First, Rowan Williams is not wrong for the reason that lots of conservative commentators within the Anglican Church who have been given airspace on Radio 4 (e.g. on Saturday's Today programme) say he is wrong: i.e. that he is challenging the Christian (or, a phrase I hate, "Judeo-Christian") roots of English law . English law is a hybrid, monstrous beast, with Protestant tradition being part of its story. If it is worth defending, or rather, those parts of it which are worth defending, don't have an awful lot to do with Christian tradition.
Second, Rowan Wiliams was wrong to use words like "inevitable", partly because it adds fuel to the growing paranoia of many people in Britain and elsewhere that the Muslim presence is some unstoppable juggernaut hell-bent on subordinating Britain to dhimmitude, which I still believe is an irrational position. Rowan Williams was not "opening up debate"; he was (presumably stupidly, unwittingly) stoking the flames of the culture wars.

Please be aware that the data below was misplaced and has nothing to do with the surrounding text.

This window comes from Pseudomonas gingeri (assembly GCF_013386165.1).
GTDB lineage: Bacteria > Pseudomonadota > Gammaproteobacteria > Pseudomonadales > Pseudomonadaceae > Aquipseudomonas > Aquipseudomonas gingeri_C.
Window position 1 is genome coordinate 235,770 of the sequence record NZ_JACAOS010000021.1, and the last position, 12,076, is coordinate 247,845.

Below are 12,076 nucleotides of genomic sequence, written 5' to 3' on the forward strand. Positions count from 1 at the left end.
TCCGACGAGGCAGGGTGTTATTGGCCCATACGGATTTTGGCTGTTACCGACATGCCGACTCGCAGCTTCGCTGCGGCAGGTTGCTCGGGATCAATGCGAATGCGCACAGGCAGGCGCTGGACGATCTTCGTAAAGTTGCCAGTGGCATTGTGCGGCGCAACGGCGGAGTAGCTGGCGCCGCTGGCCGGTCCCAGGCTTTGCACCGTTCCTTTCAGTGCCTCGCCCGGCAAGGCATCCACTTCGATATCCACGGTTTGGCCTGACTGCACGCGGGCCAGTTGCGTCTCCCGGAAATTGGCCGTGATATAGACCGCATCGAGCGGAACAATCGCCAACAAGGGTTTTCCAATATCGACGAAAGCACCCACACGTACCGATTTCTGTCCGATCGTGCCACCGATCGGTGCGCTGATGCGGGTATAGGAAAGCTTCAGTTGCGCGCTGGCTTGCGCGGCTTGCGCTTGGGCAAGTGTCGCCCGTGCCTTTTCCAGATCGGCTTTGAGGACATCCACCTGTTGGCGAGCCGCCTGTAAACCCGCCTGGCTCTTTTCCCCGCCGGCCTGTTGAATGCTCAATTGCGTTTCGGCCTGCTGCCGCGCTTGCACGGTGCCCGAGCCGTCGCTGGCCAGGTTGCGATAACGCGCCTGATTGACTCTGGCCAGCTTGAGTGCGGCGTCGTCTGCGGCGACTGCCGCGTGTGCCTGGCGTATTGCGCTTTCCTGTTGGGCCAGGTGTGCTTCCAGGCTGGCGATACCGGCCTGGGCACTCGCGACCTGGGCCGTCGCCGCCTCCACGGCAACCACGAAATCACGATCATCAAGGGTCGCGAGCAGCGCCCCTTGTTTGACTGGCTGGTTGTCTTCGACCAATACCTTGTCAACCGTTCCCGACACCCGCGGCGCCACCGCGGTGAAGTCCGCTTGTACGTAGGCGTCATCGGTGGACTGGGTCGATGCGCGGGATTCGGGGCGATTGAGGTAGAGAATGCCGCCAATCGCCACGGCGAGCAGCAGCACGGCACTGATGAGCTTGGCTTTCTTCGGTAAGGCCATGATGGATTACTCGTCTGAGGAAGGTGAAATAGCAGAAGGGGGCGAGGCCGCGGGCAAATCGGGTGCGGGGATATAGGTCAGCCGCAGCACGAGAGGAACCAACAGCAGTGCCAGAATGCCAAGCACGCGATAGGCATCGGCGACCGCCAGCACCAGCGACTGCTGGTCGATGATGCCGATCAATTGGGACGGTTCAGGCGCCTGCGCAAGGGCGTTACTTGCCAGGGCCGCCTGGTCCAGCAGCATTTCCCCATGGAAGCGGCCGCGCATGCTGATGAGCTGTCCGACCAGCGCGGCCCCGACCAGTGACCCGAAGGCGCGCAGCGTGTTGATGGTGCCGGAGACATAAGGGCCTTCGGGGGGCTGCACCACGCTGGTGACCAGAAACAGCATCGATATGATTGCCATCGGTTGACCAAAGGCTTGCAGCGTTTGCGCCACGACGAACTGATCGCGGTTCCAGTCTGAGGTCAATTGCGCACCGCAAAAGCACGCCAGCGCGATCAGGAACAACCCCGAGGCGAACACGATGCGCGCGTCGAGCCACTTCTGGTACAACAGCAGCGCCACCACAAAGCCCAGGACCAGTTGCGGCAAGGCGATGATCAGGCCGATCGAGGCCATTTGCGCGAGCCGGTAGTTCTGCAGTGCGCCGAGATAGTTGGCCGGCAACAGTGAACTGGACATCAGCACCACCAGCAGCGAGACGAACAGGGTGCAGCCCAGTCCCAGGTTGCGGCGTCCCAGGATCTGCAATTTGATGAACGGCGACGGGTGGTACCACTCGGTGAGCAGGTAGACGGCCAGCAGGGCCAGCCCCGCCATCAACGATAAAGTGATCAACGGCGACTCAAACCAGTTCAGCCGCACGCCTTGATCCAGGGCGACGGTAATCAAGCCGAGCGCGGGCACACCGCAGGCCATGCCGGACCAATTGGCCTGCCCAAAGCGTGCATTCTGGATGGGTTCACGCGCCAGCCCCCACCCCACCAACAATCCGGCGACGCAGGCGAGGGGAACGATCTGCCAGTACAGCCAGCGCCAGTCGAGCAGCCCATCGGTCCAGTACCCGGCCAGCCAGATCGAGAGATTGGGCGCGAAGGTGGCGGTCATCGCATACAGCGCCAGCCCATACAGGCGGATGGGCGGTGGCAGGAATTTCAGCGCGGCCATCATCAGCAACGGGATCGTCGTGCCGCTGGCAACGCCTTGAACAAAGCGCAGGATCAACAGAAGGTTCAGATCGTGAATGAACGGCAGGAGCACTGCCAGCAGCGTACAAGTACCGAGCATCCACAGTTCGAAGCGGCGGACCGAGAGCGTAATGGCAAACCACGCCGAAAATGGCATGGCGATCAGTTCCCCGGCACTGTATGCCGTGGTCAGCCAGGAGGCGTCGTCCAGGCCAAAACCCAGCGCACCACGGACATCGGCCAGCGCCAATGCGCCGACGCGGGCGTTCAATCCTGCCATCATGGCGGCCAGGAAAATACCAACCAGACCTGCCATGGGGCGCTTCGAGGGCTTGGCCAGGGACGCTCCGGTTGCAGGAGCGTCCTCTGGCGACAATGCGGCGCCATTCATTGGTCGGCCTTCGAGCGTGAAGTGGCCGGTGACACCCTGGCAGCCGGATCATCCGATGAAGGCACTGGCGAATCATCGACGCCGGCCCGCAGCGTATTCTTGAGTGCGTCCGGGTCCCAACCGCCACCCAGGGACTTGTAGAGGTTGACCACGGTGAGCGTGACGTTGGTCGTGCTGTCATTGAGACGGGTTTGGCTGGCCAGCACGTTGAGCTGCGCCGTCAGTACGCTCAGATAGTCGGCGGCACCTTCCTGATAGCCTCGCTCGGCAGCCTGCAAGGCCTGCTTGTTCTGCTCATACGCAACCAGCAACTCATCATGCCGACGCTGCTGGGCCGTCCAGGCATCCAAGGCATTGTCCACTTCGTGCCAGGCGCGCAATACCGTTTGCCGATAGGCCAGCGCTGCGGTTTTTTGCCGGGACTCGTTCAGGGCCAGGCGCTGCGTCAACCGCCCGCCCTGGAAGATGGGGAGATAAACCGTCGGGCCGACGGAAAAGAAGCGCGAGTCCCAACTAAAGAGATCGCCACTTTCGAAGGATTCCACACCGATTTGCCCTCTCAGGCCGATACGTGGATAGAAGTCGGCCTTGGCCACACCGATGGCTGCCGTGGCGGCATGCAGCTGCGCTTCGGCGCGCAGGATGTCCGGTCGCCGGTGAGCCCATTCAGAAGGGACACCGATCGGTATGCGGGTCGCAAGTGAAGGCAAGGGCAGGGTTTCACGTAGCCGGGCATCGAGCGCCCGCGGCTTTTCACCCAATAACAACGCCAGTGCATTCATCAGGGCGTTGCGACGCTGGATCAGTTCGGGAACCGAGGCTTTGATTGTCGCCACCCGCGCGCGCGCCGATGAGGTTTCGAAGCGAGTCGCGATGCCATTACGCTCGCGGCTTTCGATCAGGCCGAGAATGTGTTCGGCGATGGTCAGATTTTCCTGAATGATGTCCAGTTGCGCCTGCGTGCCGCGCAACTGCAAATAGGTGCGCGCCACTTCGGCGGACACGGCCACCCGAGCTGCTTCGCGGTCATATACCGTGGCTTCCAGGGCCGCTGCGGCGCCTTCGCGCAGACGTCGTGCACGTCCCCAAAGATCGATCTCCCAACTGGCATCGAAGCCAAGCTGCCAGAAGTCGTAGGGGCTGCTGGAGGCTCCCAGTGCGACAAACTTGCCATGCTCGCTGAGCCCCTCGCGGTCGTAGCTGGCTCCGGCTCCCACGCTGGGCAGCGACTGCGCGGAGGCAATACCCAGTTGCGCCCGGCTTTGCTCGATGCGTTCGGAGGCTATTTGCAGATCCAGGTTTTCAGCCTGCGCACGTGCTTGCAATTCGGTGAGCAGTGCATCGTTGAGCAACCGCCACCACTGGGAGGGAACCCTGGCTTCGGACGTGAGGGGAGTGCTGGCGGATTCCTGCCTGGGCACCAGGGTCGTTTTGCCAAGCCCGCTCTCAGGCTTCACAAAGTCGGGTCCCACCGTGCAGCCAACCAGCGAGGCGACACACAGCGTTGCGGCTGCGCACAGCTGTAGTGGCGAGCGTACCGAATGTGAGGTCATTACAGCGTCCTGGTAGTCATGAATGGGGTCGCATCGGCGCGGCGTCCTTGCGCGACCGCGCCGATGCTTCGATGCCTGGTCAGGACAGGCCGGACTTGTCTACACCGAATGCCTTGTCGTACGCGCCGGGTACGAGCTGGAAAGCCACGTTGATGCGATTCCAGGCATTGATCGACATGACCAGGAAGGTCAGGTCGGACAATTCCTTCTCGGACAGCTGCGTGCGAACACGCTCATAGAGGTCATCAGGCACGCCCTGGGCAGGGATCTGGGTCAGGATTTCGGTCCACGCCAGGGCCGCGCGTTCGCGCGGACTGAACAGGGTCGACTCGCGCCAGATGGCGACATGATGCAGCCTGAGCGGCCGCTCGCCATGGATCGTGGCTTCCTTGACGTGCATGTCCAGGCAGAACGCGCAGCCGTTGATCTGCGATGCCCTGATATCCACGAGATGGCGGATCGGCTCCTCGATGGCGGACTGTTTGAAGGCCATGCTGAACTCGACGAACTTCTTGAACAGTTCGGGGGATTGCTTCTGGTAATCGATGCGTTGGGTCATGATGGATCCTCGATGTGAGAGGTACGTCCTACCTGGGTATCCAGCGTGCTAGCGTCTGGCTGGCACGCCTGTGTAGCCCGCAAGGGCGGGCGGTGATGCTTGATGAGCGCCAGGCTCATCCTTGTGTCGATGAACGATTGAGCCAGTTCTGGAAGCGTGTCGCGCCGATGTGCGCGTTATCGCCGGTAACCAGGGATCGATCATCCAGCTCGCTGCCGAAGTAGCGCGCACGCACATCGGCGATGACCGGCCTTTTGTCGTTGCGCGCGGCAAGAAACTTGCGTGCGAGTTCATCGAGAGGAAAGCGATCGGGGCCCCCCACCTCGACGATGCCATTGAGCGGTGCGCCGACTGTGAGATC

Third, it seems clear that the majority of British Muslims think Rowan Williams was wrong. The Muslim Council of Britain, who adequately represent only themselves, reliably defend the old codger. But ordinary Muslims in the street interviewed on most news programmes think he's wrong. Tariq Ramadan, who, with all his strengthes and flaws (and he has many of both) probably does represent the mainstream of European Muslim opinion, has been sharply critical of Williams. More on Tariq Ramadan at the Flesh is Grass post mentioned above.
I am coming around to thinking that I was too hasty and knee-jerky in my response to the multiple marriage issue. What, actually, is so bad about multiple marriage? I might post properly on this, but in the meantime, comments welcome!